Idiosyncratic risk poses greatest threat to credit derivatives market

Tierney said the wider picture for credit markets remains “benign” because of strong underlying credit fundamentals and a steady US economic outlook for 2006.

But Tierney told delegates attending a GFI-hosted event last week in New York that credit short funds are focusing on single named companies and the activity at the single-name level means greater exposure to risk associated with a company-specific event. The trend coincides with a rise in company debt.

Because of this, Deutsche Bank projects total volume in the credit derivatives market will grow to about $13 trillion by the end of 2006, or about a 20% year-on-year increase compared with this year's growth of about 50%.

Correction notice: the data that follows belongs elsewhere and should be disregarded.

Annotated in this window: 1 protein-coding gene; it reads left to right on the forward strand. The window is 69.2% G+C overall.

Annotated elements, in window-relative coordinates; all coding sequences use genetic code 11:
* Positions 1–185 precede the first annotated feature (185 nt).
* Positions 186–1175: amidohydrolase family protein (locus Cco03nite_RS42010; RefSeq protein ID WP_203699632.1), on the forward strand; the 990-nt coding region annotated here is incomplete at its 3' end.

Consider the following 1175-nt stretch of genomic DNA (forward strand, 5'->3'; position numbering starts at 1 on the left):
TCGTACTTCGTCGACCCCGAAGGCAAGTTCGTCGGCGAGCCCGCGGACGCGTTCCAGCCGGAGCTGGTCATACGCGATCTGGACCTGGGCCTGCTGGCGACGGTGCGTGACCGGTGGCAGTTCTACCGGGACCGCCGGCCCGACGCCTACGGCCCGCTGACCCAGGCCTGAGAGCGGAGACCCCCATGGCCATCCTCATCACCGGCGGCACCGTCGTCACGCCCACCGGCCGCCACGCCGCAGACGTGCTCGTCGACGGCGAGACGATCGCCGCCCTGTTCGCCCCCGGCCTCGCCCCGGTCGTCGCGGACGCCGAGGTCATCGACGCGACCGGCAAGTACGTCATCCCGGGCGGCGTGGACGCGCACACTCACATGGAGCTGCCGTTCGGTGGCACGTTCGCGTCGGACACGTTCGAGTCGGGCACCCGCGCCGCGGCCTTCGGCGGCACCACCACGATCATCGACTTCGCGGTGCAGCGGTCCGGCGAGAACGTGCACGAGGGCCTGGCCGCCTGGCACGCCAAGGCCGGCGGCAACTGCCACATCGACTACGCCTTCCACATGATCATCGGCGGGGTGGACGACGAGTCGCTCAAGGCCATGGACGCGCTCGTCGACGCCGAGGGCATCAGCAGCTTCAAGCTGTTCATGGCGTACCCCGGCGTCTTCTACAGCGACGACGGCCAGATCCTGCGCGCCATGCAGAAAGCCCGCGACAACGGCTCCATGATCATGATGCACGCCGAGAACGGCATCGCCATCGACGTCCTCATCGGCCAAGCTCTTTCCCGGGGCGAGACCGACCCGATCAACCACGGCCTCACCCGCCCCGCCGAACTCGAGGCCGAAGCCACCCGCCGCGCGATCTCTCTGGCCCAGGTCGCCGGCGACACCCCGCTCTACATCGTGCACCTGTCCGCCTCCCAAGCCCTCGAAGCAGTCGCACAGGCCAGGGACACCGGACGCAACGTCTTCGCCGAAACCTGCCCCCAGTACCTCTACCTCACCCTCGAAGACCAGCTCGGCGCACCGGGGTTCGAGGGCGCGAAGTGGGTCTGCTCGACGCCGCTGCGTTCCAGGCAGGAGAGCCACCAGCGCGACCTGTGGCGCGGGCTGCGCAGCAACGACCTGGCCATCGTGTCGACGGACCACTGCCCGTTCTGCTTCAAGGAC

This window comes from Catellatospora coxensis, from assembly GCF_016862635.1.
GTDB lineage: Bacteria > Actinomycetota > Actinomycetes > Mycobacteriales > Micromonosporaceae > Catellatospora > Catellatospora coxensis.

The explosive growth of the derivatives market has had a significant impact on the overall credit market, noted Tierney. “Previously credit spreads widened over a period of months or quarters when the credit cycle turned,” he said. “In the future when the credit cycle turns, the spread widening process could be much more rapid, due to the growth of credit derivatives and hedge fund involvement in the credit markets.”

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